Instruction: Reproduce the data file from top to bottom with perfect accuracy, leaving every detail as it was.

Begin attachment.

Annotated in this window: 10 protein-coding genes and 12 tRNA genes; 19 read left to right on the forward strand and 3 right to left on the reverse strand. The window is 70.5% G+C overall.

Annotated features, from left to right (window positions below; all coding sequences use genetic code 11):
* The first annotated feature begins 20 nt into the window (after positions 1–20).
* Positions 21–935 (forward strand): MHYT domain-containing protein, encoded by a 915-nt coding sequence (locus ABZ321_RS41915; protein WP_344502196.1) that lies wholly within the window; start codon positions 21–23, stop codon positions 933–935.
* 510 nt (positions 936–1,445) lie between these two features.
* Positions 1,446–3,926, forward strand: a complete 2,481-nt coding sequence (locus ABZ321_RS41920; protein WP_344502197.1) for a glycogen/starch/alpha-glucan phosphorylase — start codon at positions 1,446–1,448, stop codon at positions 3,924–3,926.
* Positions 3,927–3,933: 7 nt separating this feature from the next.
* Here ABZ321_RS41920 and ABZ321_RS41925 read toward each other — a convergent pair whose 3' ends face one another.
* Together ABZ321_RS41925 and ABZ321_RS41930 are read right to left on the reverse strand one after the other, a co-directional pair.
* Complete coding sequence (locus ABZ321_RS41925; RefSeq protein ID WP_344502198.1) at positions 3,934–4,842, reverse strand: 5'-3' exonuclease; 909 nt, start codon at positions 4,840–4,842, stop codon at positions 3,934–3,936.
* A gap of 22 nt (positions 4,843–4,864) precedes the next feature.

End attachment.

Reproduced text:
Annotated in this window: 10 protein-coding genes and 12 tRNA genes; 19 read left to right on the forward strand and 3 right to left on the reverse strand. The window is 70.5% G+C overall.

Annotated features, from left to right (window positions below; all coding sequences use genetic code 11):
* The first annotated feature begins 20 nt into the window (after positions 1–20).
* Positions 21–935 (forward strand): MHYT domain-containing protein, encoded by a 915-nt coding sequence (locus ABZ321_RS41915; protein WP_344502196.1) that lies wholly within the window; start codon positions 21–23, stop codon positions 933–935.
* 510 nt (positions 936–1,445) lie between these two features.
* Positions 1,446–3,926, forward strand: a complete 2,481-nt coding sequence (locus ABZ321_RS41920; protein WP_344502197.1) for a glycogen/starch/alpha-glucan phosphorylase — start codon at positions 1,446–1,448, stop codon at positions 3,924–3,926.
* Positions 3,927–3,933: 7 nt separating this feature from the next.
* Here ABZ321_RS41920 and ABZ321_RS41925 read toward each other — a convergent pair whose 3' ends face one another.
* Together ABZ321_RS41925 and ABZ321_RS41930 are read right to left on the reverse strand one after the other, a co-directional pair.
* Complete coding sequence (locus ABZ321_RS41925; RefSeq protein ID WP_344502198.1) at positions 3,934–4,842, reverse strand: 5'-3' exonuclease; 909 nt, start codon at positions 4,840–4,842, stop codon at positions 3,934–3,936.
* A gap of 22 nt (positions 4,843–4,864) precedes the next feature.